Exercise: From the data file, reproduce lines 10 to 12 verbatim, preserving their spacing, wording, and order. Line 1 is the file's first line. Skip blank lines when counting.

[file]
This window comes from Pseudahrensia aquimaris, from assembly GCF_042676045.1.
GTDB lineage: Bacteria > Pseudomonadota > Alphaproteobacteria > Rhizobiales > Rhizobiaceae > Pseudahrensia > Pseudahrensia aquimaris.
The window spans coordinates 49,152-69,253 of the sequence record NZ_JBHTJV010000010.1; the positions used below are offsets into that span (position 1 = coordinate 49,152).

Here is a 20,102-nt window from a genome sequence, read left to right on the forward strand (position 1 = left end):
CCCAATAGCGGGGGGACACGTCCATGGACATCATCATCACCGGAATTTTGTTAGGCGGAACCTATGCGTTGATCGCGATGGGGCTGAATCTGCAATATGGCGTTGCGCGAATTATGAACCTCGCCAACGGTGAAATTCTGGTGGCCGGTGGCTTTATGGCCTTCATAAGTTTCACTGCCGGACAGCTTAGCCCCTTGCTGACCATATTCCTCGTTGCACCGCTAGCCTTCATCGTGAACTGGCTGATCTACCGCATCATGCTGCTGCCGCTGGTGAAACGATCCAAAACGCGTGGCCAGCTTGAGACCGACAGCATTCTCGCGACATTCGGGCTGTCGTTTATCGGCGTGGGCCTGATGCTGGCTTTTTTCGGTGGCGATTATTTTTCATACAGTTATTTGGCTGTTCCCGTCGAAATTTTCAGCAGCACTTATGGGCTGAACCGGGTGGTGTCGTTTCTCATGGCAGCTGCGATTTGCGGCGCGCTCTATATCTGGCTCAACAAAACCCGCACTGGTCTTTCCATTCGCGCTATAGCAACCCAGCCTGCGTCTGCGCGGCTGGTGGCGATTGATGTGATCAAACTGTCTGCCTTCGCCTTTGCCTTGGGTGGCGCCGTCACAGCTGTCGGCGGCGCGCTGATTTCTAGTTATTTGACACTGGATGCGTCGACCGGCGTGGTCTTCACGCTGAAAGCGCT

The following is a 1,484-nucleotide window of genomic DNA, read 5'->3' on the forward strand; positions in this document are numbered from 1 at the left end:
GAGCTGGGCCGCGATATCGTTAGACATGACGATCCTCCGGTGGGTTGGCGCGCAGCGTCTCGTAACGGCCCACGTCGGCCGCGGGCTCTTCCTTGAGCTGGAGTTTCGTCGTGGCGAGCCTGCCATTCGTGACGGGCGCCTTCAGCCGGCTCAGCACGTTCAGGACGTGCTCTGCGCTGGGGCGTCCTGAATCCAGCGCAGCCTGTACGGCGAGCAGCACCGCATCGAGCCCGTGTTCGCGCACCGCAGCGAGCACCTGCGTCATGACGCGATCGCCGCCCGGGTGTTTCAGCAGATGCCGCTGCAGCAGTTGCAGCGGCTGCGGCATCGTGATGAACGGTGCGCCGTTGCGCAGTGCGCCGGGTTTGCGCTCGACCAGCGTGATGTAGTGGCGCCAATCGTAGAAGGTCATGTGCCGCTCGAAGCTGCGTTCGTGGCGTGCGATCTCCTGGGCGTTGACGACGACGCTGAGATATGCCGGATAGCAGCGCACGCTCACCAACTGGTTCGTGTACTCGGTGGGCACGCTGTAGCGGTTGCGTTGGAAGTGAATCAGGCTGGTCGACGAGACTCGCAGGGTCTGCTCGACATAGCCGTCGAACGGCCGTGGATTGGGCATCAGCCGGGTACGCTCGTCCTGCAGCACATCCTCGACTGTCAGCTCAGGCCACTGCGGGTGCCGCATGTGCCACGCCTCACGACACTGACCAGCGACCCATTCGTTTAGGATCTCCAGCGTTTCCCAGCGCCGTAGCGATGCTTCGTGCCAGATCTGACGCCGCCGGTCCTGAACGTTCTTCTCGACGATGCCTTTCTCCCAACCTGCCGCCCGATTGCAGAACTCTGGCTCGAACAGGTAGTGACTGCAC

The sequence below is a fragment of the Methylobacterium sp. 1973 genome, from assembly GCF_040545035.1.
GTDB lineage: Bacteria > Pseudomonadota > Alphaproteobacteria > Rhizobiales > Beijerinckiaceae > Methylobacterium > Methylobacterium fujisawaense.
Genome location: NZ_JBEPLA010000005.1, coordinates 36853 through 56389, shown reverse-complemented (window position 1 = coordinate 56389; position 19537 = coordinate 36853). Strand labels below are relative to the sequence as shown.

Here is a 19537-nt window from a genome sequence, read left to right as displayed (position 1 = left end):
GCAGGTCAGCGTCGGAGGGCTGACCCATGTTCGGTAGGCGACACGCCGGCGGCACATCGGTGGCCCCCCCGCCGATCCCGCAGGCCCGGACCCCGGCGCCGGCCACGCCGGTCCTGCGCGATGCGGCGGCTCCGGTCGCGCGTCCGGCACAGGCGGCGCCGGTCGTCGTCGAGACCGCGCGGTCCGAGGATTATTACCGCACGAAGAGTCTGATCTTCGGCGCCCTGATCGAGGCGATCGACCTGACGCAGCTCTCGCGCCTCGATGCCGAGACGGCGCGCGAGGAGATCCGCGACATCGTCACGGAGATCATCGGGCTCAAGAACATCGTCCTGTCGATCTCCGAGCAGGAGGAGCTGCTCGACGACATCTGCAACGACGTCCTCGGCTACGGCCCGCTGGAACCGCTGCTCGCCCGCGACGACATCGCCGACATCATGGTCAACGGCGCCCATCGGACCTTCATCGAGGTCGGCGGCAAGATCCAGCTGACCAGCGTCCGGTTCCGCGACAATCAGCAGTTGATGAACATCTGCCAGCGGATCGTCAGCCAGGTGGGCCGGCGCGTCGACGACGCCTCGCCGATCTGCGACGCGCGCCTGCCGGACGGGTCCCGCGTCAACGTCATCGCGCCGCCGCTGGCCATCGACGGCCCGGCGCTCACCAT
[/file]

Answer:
Genome location: NZ_JBEPLA010000005.1, coordinates 36853 through 56389, shown reverse-complemented (window position 1 = coordinate 56389; position 19537 = coordinate 36853). Strand labels below are relative to the sequence as shown.

Here is a 19537-nt window from a genome sequence, read left to right as displayed (position 1 = left end):
GCAGGTCAGCGTCGGAGGGCTGACCCATGTTCGGTAGGCGACACGCCGGCGGCACATCGGTGGCCCCCCCGCCGATCCCGCAGGCCCGGACCCCGGCGCCGGCCACGCCGGTCCTGCGCGATGCGGCGGCTCCGGTCGCGCGTCCGGCACAGGCGGCGCCGGTCGTCGTCGAGACCGCGCGGTCCGAGGATTATTACCGCACGAAGAGTCTGATCTTCGGCGCCCTGATCGAGGCGATCGACCTGACGCAGCTCTCGCGCCTCGATGCCGAGACGGCGCGCGAGGAGATCCGCGACATCGTCACGGAGATCATCGGGCTCAAGAACATCGTCCTGTCGATCTCCGAGCAGGAGGAGCTGCTCGACGACATCTGCAACGACGTCCTCGGCTACGGCCCGCTGGAACCGCTGCTCGCCCGCGACGACATCGCCGACATCATGGTCAACGGCGCCCATCGGACCTTCATCGAGGTCGGCGGCAAGATCCAGCTGACCAGCGTCCGGTTCCGCGACAATCAGCAGTTGATGAACATCTGCCAGCGGATCGTCAGCCAGGTGGGCCGGCGCGTCGACGACGCCTCGCCGATCTGCGACGCGCGCCTGCCGGACGGGTCCCGCGTCAACGTCATCGCGCCGCCGCTGGCCATCGACGGCCCGGCGCTCACCAT